POSTED: 1:30 a.m. HST, Dec 15, 2010
LAST UPDATED: 2:51 a.m. HST, Dec 15, 2010
Dorothy Nakazawa is planning a prime rib dinner for 15 on Christmas (how can we get invited to her house, I wonder?) and would like to serve an accompaniment of twice-baked potatoes.
This is a time-honored dish that involves baking potatoes, then scooping out the flesh, mashing it into a filling, stuffing it back into the potato shells and re-baking to get a nice toasty top. The catch is, almost every recipe for this hearty side dish includes cheese, and Nakazawa wants to make them without. She's looking for a lighter version.
I went through dozens of recipes -- all except one were made with cheese, and that one had cream cheese. A few labeled as "healthy" used low-fat cheese, which I consider a waste of time. It seems that the whole point is richness -- otherwise you may as well serve a plain baked potato, right?
Here is my suggestion: roasted garlic. Put a whole head in the oven when you bake the potatoes, then squeeze all of it into the mashed potato filling. I also snuck in some bacon. If you do this you can leave out the butter, plus substitute nonfat milk and nonfat sour cream (or plain yogurt), and you'll still have a tasty potato, if not quite as decadent.
This recipe is the full-fat version, because it was so delicious, with substitutions for those who want to lighten up.
These potatoes are actually baked three times, a tip I picked up from Cook's Illustrated. After the first baking, and after the insides are scooped out, the empty shells go into the oven briefly to crisp them up. This keeps them from getting soggy and tough after they're filled.
8 russet potatoes (6 to 8 ounces each)
1 head garlic
1/2 teaspoon olive oil
2 slices bacon, diced
1 small onion, diced
2 cups chopped button mushrooms (for deeper flavor use crimini mushrooms)
2 tablespoons butter (leave out for lighter version)
1/2 cup sour cream (or plain yogurt)
1/2 cup half-and-half (or nonfat milk)
Preheat oven to 400 degrees. Scrub potatoes. Cut about 1/2 inch off top of garlic head. Pour olive oil over garlic and wrap head in foil.
Place potatoes and garlic on sheet pan and roast 1 hour or until potatoes are easily pierced with fork.
Saute bacon in skillet until cooked through. Add onion and mushrooms, cooking until mushrooms are beginning to brown. Remove from heat.
Cut baked potatoes in half lengthwise. Scoop flesh from each half, leaving about 1/4 inch all around. Return potato shells to oven, cut side up, for about 10 minutes, until they begin to crisp. Remove from oven and turn on broiler.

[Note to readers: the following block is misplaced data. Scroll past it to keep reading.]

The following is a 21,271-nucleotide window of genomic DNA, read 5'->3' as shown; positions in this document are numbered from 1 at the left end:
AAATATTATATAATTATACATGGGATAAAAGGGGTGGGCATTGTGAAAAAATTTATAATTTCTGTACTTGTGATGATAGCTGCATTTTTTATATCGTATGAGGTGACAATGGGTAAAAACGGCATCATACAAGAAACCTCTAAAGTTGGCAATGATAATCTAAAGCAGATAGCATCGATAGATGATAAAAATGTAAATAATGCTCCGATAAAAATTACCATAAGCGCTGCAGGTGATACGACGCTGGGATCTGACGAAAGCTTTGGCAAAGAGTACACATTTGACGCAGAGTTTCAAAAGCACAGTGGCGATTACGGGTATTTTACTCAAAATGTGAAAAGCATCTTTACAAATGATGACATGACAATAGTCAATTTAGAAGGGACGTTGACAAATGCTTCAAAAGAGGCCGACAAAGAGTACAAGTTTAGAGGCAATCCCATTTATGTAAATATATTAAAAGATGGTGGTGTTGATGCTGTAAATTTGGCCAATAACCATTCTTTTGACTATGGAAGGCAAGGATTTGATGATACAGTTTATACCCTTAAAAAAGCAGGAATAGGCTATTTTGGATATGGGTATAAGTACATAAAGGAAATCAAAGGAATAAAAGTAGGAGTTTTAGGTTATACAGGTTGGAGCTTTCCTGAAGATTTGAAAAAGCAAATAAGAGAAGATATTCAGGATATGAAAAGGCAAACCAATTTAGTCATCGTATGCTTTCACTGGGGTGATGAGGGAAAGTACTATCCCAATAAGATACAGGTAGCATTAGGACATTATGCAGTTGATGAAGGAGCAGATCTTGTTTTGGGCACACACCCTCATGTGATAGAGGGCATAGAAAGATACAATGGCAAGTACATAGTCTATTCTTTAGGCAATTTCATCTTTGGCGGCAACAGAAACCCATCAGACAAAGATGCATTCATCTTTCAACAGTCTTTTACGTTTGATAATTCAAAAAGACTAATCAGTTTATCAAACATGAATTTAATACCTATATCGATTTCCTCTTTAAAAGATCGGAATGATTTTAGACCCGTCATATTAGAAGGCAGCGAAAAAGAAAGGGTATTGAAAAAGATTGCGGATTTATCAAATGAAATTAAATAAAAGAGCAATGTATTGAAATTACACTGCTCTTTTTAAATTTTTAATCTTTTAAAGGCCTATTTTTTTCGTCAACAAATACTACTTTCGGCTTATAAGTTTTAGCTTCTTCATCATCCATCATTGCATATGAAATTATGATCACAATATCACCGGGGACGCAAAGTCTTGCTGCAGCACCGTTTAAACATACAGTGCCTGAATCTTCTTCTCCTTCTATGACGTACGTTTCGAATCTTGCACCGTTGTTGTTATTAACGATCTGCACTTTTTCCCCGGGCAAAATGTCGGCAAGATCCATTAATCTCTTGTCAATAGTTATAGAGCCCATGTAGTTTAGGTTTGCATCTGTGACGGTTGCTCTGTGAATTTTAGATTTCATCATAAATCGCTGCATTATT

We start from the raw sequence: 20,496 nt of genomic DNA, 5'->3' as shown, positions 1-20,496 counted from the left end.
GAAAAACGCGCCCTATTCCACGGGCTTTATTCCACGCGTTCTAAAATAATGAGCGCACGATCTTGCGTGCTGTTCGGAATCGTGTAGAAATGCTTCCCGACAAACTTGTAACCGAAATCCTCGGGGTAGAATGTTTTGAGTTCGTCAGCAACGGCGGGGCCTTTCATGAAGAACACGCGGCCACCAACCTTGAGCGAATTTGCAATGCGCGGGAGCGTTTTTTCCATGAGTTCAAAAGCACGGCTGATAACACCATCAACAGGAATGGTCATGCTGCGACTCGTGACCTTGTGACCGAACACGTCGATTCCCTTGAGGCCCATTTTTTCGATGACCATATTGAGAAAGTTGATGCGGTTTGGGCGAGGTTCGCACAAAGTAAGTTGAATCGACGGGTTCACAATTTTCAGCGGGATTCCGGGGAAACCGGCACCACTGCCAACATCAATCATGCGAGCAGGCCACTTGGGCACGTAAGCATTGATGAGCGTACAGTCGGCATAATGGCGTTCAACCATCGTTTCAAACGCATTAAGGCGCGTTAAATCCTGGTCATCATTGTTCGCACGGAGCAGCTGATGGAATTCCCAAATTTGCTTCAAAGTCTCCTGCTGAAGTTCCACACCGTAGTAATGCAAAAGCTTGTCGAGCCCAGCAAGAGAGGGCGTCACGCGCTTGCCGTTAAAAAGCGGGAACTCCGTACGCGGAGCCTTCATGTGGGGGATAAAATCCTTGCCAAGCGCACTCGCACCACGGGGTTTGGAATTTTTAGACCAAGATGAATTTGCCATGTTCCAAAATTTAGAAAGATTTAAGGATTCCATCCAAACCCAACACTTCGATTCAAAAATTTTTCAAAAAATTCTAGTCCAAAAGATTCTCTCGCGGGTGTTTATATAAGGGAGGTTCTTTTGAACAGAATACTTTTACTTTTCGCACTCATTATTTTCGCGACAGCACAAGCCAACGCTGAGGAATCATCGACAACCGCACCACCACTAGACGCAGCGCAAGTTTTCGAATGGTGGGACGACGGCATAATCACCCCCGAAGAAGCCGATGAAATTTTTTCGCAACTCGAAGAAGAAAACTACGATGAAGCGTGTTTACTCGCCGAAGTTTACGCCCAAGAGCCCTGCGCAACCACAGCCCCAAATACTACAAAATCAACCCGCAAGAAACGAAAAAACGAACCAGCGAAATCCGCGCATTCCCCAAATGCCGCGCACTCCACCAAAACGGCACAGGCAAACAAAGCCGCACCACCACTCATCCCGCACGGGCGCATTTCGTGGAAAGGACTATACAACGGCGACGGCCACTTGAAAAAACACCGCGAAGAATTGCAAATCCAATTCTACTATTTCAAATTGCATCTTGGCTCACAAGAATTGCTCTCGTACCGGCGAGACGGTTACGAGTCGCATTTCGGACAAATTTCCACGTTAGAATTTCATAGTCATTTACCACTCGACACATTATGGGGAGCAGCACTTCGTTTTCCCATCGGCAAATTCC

Meanwhile, mash potato flesh, stirring in butter, sour cream and half-and-half until smooth. Add more half-and-half if needed. Stir in mushroom mixture. Mound filling in potato shells. Place under broiler for about 10 minutes, until top is starting to brown.
Approximate nutritional information, per potato half (based on 8 ounce potatoes): 180 calories, 6 g total fat, 3 g saturated fat, 15 mg cholesterol, 75 mg sodium, 27 g carbohydrate, 3 g fiber, 2 g sugar, 5 g protein
Approximate nutritional information, per potato half (using skim milk and low-fat plain yogurt): 170 calories, 4 g total fat, 1.5 g saturated fat, 10 mg cholesterol, 75 mg sodium, 28 g carbohydrate, 3 g fiber, 3 g sugar, 5 g protein
Slow-cooker suggestion: If your oven is busy, as Nakazawa's might be on Christmas Day, try roasting the potatoes in a slow cooker. You can fit up to 10, depending on size, in a 6-quart cooker. Just pile them in there (don't add water), turn it on low and go away for about 10 hours. The garlic will fit, too. If you're compulsive you can open the cooker halfway through and move the potatoes around.
You could also microwave the potatoes for the first "bake," although to make eight you'll have to work in two batches. Either way you'll still need to use your oven to brown the filled potato halves.
Nutritional analysis by Joannie Dobbs, Ph.D., C.N.S. Write "By Request," Honolulu Star-Advertiser, 7 Waterfront Plaza, Suite 210, Honolulu 96813. E-mail firstname.lastname@example.org.